Providing a reminder about the importance of complying with the Federal Trade Commission’s Green Guides, the agency recently sent 15 warning letters to marketers of plastic bags touted as “oxodegradable,” cautioning that the claims may be deceptive.

Oxodegradable plastic is made with an additive that causes the bag to degrade in the presence of oxygen, the FTC explained. But most waste bags are intended for landfills where not enough oxygen is present to completely degrade the bag in the time expected by consumers.

“If marketers don’t have reliable scientific evidence for their claims, they shouldn’t make them,” said Jessica Rich, director of the FTC’s Bureau of Consumer Protection, in a press release about the letters. “Claims that products are environmentally friendly influence buyers, so it’s important they be accurate.”

The agency’s updated Guides For the Use of Environmental Marketing Claims frown upon unqualified “degradable” or “biodegradable” claims for items that are typically disposed of in landfills, incinerators, and recycling facilities. The conditions in such locations do not allow for complete decomposition within one year.

As consumers understand the terms “oxodegradable” or “oxo biodegradable” are interchangeable with “biodegradable,” consumers expect they will completely degrade in one year. “Contrary to the marketing, therefore, these bags may be no more biodegradable than ordinary plastic waste bags when used as intended,” the agency said.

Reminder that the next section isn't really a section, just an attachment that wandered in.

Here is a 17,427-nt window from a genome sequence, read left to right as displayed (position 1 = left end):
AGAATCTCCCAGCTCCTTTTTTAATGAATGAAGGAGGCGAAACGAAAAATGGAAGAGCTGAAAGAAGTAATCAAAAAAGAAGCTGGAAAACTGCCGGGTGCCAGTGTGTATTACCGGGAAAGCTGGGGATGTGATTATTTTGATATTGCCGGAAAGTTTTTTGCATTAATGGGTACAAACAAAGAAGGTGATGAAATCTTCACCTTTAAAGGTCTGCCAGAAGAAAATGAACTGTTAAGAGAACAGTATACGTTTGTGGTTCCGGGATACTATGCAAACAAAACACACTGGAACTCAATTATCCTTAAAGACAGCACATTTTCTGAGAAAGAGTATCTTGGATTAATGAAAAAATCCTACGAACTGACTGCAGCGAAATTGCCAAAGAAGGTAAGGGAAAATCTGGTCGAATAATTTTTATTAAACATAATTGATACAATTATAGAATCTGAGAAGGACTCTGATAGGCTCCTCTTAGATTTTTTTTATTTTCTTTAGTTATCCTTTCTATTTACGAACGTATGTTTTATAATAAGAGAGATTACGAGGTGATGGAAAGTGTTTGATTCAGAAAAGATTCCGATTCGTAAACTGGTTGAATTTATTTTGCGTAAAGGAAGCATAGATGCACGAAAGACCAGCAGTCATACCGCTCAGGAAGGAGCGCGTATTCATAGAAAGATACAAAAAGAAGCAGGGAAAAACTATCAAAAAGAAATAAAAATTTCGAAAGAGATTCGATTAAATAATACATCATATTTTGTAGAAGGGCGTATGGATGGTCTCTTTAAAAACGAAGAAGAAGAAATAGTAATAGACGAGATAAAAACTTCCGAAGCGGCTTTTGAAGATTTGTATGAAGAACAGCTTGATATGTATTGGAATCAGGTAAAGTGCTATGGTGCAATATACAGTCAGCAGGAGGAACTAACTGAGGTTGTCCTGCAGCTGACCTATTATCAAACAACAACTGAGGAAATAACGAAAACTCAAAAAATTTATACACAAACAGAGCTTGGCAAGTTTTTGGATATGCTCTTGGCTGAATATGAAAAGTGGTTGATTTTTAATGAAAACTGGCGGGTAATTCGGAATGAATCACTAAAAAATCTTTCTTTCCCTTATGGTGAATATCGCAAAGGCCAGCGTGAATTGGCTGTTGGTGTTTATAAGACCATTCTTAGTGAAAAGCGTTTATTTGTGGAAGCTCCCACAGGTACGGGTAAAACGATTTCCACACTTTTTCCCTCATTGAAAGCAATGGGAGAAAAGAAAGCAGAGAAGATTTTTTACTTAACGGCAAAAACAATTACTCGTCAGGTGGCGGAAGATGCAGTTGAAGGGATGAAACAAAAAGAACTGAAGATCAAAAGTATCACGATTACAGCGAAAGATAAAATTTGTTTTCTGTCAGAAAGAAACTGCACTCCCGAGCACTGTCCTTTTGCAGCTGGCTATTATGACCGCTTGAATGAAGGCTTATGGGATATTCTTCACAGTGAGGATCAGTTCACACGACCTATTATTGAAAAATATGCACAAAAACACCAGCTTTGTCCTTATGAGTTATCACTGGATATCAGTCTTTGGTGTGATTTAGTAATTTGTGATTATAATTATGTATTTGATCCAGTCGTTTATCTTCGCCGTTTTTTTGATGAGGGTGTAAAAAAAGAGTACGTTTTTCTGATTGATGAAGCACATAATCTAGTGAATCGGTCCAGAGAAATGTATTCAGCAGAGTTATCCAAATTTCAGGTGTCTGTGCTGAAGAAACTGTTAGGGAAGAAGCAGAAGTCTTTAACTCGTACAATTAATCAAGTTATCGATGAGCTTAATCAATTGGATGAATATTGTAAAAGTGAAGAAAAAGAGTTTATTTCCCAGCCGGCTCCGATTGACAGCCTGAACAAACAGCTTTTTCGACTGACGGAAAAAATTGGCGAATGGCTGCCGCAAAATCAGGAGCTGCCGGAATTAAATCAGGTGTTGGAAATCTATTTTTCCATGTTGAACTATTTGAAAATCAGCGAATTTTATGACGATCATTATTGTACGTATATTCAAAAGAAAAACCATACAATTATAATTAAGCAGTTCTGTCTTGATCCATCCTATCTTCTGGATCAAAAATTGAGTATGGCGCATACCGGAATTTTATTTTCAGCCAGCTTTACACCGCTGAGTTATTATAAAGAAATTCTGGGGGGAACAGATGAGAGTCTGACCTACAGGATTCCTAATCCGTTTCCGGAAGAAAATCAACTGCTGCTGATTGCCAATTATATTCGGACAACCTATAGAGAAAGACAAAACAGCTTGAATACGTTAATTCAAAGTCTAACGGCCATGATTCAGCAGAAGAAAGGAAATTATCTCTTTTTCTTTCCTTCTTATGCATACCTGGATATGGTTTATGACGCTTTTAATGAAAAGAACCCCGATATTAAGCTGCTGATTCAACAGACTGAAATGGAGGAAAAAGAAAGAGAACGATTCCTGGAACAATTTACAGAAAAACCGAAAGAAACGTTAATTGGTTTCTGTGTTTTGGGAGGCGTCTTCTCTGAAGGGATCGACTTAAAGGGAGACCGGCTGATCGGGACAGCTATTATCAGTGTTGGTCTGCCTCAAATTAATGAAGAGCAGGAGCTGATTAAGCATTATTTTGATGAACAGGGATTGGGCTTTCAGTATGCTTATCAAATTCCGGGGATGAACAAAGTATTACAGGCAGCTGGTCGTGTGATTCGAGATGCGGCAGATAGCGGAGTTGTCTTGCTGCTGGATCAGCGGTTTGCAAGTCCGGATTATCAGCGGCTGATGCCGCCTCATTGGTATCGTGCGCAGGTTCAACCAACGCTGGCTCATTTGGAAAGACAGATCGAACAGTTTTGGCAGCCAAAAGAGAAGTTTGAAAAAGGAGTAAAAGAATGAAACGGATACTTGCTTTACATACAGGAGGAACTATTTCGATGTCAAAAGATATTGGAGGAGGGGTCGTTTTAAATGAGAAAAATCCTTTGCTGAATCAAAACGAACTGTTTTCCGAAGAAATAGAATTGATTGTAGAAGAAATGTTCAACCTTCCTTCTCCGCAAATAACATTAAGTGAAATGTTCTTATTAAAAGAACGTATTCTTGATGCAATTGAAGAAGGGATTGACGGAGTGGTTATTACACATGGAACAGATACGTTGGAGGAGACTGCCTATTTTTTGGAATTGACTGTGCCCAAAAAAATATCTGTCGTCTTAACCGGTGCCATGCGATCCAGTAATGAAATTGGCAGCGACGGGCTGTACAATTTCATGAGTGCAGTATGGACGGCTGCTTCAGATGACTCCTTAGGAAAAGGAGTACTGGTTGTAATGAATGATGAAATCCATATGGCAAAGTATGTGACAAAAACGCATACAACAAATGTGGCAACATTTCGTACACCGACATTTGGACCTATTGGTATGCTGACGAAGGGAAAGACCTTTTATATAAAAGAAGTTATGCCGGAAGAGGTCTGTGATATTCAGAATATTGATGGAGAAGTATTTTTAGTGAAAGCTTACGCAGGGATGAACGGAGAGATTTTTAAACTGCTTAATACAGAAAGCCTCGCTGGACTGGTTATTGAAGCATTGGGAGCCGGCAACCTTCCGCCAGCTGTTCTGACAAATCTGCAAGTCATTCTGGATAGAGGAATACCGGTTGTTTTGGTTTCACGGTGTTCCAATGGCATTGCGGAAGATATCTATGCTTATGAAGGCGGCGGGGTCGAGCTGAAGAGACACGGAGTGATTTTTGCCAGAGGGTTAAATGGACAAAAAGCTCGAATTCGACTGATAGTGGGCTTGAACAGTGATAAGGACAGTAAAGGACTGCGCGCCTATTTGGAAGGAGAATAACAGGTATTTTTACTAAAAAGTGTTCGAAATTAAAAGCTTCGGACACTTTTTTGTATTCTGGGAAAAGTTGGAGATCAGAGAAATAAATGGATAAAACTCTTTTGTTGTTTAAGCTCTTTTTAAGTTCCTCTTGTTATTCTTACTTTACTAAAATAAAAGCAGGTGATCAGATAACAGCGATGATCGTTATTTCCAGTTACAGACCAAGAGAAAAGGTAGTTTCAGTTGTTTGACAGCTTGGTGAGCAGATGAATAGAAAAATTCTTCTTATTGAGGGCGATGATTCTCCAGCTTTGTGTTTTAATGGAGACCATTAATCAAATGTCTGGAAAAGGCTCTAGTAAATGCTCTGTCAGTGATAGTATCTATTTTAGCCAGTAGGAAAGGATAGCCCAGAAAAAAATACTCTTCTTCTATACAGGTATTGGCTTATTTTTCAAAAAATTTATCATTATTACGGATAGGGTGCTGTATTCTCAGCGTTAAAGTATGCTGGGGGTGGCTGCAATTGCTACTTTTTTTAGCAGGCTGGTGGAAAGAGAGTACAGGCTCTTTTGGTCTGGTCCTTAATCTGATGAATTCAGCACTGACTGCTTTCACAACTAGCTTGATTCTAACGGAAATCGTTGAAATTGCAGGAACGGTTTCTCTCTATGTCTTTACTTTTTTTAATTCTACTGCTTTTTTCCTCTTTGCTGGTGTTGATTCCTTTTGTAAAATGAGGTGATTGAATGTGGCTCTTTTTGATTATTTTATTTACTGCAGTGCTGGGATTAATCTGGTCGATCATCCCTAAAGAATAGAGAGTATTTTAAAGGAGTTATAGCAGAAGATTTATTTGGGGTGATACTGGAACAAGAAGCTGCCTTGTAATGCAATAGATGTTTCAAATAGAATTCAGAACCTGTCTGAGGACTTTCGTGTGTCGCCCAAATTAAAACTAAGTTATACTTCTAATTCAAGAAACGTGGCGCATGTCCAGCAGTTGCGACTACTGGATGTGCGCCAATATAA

The FTC did not disclose the text of the letters or the names of recipients, but provided a deadline for recipients to respond with competent and reliable scientific evidence or remove the oxodegradable claims.

To read the FTC’s press release about the letters, click here.

Why it matters: Marketers that did not receive a letter should not assume their claims pass muster, the FTC noted in its press release, and staff members regularly conduct reviews of green claims in the marketplace. Since the 2012 updates to the Green Guides, the agency has kept a close eye on environmental marketing claims and has brought actions against mattress manufacturers and the makers of plastic lumber products, and has sent other advertisers a not so subtle message to ensure compliance.